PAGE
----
For a few days last week, and over the weekend, I was at the Eucharistic Congress in Dublin (I know, I’ve been getting around a bit recently…) So much has been written and said about this Congress, so I won’t give you too many thoughts… simply that I was glad to be there, at such a fundamental moment for the Church in Ireland. I’ve heard how wounded the Church is: not only by the abuse scandals, but, it seems, by a decades-long crisis of faith, and of priesthood. Despite all of this, the Congress, along with other recent events such as the appointment of the new apostolic nuncio, are signs of hope: that despite the wounds caused by the Church upon herself, the only thing for her to do is to cling more closely to Christ, her Spouse, and willingly accept this purification.
One thing that strikes me as important: for too long, it seems, parishes, priests, bishops and lay people themselves, have underestimated the extent that people have fallen away. Being among Irish people at the closing Mass in Croke Park – beautiful as it was – made me realise how far from faith many people are. While they are indeed receiving the sacraments, they seem far away from an understanding of what they receive. Close to the means of grace, far from grace. We returned to our seats from receiving Holy Communion (in a dingy corridor, with stewards shouting at the lay extraordinary ministers while 1,000 priests sat in the arena), to find everyone around us, who had also just received Communion, chatting and laughing and even passing around sweets (…at a Eucharistic Congress!) This seems to be a country where to be Catholic has for too many decades simply been a part of being Irish, rather than involving any real assent of faith. I thought of some of our parishioners who were received into the Church at Easter, I thought of those who have just finished the precatechumenate, and even those who are contemplating beginning the precatechumenate – in terms of exhibiting ‘signs of faith’, they are far ahead of these supposedly fully-fledged Catholics.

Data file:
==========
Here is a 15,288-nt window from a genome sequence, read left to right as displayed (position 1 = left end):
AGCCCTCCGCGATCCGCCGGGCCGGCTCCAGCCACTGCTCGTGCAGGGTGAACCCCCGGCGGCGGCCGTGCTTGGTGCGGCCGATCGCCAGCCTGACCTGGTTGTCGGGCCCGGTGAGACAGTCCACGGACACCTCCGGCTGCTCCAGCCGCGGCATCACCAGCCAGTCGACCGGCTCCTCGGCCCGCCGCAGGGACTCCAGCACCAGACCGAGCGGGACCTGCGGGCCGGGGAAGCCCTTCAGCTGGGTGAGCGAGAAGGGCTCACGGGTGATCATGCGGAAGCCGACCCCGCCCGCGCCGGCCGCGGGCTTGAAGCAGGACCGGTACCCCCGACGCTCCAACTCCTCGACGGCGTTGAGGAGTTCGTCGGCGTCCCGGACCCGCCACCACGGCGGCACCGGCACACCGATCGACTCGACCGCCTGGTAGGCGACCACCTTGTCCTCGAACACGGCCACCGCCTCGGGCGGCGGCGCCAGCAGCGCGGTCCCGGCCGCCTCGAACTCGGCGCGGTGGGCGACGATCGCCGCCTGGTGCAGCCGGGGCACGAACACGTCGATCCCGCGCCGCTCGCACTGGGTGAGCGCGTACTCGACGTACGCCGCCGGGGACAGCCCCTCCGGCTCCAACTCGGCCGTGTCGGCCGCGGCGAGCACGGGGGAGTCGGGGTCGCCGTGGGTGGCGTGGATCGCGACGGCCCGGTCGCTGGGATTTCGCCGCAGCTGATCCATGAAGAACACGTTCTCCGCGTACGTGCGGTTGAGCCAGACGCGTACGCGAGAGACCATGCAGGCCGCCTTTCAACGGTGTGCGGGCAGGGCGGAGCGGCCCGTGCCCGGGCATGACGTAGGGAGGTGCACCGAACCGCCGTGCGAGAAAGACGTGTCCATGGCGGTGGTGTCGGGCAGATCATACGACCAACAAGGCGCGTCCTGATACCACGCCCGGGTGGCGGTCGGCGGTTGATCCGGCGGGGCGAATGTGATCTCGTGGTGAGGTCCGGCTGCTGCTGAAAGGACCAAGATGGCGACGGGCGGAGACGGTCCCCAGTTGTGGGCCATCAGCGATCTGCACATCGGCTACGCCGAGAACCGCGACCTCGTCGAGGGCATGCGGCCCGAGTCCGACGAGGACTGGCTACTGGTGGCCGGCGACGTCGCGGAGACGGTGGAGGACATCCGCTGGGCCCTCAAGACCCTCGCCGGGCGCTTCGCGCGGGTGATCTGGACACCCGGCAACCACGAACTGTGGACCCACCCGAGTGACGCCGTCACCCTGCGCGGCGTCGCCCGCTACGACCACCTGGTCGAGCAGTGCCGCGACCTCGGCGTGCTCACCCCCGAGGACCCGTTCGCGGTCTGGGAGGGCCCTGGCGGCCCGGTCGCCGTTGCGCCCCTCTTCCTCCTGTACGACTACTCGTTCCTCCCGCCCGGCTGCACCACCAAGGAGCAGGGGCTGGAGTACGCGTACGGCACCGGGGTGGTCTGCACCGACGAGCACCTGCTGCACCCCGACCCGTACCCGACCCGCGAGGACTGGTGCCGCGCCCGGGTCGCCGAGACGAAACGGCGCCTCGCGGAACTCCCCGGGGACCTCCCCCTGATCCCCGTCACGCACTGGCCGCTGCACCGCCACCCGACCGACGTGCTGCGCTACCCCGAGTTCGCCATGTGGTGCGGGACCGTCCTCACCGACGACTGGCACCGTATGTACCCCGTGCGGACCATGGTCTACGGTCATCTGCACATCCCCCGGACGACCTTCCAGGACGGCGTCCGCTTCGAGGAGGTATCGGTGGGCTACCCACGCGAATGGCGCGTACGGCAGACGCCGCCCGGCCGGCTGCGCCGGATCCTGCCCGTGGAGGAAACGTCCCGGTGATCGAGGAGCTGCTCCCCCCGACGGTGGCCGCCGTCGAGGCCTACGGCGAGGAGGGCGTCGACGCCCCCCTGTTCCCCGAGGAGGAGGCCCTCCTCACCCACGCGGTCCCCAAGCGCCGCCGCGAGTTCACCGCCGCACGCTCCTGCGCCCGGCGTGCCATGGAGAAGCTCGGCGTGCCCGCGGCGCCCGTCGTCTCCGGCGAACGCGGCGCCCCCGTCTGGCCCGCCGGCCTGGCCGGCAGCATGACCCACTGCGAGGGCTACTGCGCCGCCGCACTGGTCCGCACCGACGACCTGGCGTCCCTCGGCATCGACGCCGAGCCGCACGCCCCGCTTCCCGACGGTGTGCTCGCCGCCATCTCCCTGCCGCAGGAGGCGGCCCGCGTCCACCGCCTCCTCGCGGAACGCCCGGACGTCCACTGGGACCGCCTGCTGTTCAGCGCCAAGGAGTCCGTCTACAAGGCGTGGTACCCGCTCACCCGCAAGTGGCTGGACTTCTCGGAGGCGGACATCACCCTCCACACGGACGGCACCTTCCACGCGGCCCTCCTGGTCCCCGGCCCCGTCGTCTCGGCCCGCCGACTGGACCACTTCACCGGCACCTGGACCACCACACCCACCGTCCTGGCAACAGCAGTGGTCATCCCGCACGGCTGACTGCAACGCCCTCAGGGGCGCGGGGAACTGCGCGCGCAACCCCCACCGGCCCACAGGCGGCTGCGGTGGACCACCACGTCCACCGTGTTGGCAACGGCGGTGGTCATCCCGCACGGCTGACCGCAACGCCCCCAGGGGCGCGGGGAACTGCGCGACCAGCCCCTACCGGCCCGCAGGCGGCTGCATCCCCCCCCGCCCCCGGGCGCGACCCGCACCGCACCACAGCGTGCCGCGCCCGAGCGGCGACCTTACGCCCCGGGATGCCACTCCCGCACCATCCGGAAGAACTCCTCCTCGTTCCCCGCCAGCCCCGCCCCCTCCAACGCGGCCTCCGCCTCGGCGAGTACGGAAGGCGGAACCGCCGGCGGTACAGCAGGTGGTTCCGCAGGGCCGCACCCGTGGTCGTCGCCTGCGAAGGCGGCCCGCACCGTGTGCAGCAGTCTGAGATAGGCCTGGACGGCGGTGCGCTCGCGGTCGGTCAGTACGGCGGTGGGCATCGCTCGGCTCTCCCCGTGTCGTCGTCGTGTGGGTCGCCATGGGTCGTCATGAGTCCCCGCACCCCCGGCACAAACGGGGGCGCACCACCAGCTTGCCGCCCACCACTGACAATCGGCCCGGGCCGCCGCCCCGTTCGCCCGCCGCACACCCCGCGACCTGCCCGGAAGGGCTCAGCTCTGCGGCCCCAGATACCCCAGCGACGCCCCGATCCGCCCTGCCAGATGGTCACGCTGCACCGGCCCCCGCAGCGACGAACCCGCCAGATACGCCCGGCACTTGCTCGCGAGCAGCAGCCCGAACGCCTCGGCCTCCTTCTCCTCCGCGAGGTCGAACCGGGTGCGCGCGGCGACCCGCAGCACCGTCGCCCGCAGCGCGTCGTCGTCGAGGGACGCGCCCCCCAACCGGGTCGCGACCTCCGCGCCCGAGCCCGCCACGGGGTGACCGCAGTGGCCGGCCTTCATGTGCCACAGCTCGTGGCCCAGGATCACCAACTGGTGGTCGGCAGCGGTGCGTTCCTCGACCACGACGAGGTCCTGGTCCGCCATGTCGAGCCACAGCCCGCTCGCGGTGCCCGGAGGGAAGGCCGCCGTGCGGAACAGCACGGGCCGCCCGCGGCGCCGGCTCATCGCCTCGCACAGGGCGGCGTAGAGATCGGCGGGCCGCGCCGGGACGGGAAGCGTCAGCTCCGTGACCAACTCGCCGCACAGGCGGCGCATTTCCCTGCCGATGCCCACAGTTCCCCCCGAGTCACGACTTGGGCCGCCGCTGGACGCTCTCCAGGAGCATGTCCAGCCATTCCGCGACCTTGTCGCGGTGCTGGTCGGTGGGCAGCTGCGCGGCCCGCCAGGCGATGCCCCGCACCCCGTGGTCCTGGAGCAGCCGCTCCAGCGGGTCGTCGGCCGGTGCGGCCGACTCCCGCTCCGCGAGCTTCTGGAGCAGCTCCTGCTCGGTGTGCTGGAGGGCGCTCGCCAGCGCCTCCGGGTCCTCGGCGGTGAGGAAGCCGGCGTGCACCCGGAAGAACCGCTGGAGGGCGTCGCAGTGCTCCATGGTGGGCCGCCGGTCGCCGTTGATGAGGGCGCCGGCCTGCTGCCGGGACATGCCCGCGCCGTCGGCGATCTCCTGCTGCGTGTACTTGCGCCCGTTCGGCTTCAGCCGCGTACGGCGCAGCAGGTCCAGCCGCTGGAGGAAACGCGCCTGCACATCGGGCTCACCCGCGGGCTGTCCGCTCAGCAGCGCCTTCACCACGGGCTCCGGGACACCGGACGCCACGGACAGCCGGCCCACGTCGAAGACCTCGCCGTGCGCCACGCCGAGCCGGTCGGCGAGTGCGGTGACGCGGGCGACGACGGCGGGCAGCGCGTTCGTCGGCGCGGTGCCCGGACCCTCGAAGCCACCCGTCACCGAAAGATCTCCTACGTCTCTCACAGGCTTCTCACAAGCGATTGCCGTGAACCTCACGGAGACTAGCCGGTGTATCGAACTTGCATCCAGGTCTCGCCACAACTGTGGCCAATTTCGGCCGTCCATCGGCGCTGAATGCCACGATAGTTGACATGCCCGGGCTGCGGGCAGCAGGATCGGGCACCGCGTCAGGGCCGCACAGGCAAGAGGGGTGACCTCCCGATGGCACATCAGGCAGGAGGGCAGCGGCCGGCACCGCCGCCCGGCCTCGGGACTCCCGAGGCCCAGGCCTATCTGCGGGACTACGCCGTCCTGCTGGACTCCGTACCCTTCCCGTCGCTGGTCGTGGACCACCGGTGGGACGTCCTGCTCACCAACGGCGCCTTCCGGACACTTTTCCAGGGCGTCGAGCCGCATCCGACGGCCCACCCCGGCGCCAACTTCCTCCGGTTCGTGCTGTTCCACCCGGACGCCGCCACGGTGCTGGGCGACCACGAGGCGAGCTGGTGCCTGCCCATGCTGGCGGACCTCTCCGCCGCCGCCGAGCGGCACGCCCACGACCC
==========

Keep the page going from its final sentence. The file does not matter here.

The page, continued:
So, in the process of renewal, priests and lay catechists need to have a full awareness of the reality of the vast majority of Catholics. It is almost as if parishes need to stop the ‘hollow ritualism’ of dispensing sacraments and start right from scratch with basic evangelisation, like a completely new mission territory…
Maybe I’m being too drastic – tell me in the comments if you think so! I am aware that England has more than its fair share of cultural Catholics. And don’t worry, I’m not all doom and gloom. I actually enjoyed the Congress. I am praying more fervently for the Church in Ireland, for the new appointments of bishops which we hope will happen before long. While I was there, I had a great desire to help. Ireland has an eye-wateringly huge need for catechetical leaders to begin the renewal of catechesis in parishes. Naturally, I felt a great longing to give some catechesis. Something on the Real Presence would have been good, for a Eucharistic Congress. Ireland – if you ever need someone to give some catechesis or train some catechists, I’m there!